“WHY NOT FLOATIES?”
Posted on September 17, 2018
“Floaties” are one of the most common swimming aids found around pools. People, especially parents seem to be inevitably drawn to using these inflatable arm bands in an effort to teach their children to swim, or at least make their time in the water more enjoyable. Although Floaties are widely accepted and used, there are some inherent problems in their use and many of these issues apply to other types of flotation devices as well.
First, an explanation of why “floaties” find their way into most swimming pools. The process of learning to swim is a bit of a mystery to many people and “floaties” offer what seems to be an easy and inexpensive way to get children moving in the water. Children that have already mastered walking on land will take very quickly to the use of “floaties” because they allow the child to do what they do on land in the water – remain vertically and visually oriented. The child, and parent, enjoy the quickly established independence they find in the water by using the “floaties”. These results can seduce many parents into significant use of “floaties”, especially during the crucial stages when a child is first learning how to adapt to movement in the water. Although using “floaties” can be tempting, as described above, there are some other factors to consider.
The quickly found independence that children find with “floaties” is often a false independence. The floaties are what enable the child to be on their own and not their own skills. A child does not necessarily associate their new independence in the water with the “floaties”. It is a common occurrence to see a child who has just removed their “floaties” to jump right in and try a swim without them on, thinking it will be just the same, only to find things don’t work quite the same when the floaties are off. The child is then left with the feeling that they can’t swim without their floaties, or even worse that they can’t swim at all. Parents may get a false sense of security also as floaties let parents get out of the water or at least supervise from a distance. This is dangerous! Both parent and child are demonstrating that it’s all right for this child, who can’t swim independently, to be alone in the water. A child always needs to be supervised, even when they can swim, and a child who can’t yet swim, should never be given the impression that it’s all right for them to be alone in the water.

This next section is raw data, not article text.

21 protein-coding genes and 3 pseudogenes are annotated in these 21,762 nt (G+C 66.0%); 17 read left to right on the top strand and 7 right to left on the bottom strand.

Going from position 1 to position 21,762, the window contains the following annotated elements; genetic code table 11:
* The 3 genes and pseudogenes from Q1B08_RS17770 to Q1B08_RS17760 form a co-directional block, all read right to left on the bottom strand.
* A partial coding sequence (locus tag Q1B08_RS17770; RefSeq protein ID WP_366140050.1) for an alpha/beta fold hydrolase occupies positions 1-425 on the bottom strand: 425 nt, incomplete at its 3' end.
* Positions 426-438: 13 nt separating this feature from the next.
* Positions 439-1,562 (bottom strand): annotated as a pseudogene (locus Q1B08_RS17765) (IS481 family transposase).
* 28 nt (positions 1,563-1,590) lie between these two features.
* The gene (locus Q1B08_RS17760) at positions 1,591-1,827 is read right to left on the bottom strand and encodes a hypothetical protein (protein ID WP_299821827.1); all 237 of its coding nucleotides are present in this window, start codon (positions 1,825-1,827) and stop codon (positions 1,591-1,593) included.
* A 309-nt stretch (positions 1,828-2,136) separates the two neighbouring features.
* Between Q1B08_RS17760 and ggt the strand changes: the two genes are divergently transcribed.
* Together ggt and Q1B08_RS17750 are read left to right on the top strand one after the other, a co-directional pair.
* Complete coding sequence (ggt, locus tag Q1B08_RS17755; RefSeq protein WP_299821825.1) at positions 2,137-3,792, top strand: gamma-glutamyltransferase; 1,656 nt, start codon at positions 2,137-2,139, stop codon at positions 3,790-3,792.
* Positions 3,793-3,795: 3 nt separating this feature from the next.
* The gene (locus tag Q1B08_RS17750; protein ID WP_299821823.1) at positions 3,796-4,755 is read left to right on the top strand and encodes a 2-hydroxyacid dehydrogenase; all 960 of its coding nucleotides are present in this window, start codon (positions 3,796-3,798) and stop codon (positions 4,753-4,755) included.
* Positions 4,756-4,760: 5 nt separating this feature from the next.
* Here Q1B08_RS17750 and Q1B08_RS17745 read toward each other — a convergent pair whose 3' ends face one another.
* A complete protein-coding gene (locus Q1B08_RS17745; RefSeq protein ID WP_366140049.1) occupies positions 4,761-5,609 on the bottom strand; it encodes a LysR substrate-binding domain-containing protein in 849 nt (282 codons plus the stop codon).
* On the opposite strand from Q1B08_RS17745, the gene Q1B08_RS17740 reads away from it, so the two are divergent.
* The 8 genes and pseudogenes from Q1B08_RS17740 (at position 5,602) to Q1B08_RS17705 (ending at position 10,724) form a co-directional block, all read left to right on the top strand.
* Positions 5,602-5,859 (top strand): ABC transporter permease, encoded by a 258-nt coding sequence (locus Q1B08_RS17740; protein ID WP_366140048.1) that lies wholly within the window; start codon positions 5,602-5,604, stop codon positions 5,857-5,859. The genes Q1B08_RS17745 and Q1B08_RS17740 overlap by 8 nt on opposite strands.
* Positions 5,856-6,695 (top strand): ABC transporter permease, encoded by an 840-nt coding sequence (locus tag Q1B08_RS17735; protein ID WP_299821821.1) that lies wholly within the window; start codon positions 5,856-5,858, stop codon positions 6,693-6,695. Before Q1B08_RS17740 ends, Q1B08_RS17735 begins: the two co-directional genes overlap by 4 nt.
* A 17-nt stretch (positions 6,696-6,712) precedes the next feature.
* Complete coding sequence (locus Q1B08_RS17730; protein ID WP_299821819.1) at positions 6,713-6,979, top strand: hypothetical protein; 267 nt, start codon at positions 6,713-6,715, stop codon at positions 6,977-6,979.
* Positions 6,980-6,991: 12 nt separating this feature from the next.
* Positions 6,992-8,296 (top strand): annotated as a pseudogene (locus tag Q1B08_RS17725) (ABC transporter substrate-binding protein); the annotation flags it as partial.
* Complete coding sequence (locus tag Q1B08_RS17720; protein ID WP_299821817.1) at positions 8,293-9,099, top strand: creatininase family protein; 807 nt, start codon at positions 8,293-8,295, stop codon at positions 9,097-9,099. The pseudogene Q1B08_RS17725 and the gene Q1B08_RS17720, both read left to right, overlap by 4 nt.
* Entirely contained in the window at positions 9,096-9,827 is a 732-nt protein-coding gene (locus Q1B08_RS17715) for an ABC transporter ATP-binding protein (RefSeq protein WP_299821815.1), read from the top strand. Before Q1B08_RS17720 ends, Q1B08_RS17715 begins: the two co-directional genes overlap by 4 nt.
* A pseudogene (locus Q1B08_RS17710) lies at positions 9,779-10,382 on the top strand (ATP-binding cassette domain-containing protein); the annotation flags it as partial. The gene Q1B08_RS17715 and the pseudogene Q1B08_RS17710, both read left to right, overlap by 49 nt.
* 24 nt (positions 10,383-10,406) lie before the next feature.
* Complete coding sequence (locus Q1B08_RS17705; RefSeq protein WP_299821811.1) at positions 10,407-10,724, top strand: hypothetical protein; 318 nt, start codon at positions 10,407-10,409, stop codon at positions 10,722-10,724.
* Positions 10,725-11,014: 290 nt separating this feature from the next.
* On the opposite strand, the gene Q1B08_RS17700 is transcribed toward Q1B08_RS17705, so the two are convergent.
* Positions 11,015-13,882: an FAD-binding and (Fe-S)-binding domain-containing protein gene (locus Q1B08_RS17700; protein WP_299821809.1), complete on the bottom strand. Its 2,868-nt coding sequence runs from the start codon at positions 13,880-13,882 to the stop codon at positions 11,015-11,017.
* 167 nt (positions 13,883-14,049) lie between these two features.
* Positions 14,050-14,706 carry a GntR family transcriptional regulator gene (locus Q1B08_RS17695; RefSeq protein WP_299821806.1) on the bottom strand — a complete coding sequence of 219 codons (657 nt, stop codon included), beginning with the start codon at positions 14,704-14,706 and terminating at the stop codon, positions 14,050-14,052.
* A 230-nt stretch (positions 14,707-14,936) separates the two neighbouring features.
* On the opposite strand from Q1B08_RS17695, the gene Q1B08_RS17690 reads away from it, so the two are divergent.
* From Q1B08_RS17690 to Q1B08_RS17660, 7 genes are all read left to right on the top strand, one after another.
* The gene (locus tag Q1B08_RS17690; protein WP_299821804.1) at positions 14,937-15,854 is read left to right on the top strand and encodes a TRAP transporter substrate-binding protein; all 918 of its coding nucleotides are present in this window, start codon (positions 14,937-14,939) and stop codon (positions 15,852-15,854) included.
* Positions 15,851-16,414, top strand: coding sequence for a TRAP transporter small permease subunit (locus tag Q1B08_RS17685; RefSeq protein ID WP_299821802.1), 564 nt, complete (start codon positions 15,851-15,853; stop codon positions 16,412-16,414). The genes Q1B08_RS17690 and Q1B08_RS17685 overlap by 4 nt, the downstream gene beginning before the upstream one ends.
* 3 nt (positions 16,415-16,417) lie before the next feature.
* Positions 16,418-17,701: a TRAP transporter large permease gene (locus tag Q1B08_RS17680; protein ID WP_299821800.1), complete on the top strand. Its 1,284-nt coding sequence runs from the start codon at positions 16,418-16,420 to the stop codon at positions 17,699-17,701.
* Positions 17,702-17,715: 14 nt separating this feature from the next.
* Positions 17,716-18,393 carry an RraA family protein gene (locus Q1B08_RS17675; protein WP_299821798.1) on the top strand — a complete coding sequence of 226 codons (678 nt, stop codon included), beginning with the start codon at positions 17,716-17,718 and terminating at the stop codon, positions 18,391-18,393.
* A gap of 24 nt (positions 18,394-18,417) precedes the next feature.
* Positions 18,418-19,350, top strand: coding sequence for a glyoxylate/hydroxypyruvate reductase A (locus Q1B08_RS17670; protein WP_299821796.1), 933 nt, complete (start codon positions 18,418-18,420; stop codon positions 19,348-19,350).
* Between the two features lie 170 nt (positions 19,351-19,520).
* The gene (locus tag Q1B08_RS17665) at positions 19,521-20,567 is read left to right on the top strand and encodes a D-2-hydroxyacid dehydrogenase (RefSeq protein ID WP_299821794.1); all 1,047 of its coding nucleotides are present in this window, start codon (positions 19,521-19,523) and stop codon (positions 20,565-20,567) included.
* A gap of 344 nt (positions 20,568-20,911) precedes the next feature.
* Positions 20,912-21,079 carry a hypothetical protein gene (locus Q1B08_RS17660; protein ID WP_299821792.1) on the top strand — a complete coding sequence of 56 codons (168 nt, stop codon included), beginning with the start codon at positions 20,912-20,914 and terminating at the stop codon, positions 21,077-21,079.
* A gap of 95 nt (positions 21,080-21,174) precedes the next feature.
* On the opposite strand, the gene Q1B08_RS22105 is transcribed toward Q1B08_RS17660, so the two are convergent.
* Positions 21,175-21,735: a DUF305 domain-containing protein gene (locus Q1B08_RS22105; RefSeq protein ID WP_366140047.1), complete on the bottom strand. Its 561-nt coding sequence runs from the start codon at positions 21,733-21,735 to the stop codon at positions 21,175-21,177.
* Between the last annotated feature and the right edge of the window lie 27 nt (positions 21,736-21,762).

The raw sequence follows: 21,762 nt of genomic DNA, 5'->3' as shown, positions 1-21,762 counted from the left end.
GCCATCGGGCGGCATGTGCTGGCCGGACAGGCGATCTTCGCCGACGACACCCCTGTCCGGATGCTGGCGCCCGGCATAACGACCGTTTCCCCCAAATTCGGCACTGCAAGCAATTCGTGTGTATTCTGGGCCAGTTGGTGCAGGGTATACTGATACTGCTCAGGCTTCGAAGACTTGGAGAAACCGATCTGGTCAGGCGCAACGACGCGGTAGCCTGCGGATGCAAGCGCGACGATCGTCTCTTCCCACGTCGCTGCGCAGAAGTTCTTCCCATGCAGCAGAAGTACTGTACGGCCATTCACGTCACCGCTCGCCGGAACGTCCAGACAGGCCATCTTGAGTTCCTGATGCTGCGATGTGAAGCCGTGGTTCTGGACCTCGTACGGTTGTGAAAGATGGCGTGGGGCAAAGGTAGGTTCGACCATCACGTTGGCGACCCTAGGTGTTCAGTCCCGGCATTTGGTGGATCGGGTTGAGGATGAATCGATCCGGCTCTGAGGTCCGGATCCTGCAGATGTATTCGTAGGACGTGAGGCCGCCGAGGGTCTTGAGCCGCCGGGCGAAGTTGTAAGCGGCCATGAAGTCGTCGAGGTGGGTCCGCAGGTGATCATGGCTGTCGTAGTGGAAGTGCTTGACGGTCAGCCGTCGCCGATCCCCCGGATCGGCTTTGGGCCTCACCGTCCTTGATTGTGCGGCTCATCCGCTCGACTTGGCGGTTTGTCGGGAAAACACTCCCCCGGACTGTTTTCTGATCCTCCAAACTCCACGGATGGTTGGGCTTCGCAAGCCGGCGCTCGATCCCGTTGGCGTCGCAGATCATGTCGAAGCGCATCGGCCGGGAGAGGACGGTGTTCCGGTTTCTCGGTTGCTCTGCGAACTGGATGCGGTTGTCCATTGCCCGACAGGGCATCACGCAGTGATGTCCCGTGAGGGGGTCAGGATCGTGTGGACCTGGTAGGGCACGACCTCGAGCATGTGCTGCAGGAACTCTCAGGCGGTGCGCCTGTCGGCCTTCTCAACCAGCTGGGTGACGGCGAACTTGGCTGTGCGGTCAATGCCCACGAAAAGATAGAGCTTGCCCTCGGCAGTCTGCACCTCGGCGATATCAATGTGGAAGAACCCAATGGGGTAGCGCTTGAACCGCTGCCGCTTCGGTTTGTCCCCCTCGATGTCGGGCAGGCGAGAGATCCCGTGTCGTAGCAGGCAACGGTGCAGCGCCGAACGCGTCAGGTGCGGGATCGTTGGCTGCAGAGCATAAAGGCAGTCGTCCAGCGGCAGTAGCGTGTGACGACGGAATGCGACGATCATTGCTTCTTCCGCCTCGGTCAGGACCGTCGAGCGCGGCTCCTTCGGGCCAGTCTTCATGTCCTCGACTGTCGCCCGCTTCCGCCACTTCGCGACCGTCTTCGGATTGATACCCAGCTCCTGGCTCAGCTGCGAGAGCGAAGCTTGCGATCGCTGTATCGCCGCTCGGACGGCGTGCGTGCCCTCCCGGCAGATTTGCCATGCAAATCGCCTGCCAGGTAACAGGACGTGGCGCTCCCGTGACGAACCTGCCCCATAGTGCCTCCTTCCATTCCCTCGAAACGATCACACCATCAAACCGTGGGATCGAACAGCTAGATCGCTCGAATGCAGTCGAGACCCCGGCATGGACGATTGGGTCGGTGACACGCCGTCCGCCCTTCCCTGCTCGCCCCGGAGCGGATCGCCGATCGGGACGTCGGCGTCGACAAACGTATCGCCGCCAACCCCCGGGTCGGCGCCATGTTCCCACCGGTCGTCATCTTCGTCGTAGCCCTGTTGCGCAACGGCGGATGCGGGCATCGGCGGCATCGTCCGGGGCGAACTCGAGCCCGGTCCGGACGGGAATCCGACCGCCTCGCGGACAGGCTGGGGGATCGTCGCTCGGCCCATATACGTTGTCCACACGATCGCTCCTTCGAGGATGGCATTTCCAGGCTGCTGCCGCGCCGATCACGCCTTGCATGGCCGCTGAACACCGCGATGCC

Beyond the issues of security and realistic skills, floaties generally promote a “head up” swimming position. Children can learn to swim with their head up, but the vast majority of swimming professionals teach children to swim with their face in the water. Much less effort is used to move when the body is flat and the head is down. Eventually the head may be lifted or the body rolled to get a breath, but movement is always with the head down. In this way, “floaties” used in the initial stages of swimming directly contradict good body position and efficient movement. Most children need time to adapt to this new way of moving in the water and “floaties” only make the adaptation more difficult. Sometimes “floaties” are used in other ways in the swim school…Perhaps as an aid in assisting in side breathing and sometimes placed in the back of a swim suit to lift the bottom and improve body position. These are alternatives to being put on the arms of non-swimmers.
We generally discourage the use of “floaties” or any similar floatation aid, which encourages head-up swimming. The exception to this would be approved personal flotation devices required during boating and other water activities. If a parent feels the “floaties” must be used, we suggest they be used sparingly so the child has the experience of what it is like to swim without the floaties too, realizing they need a parent nearby – within an arm’s reach.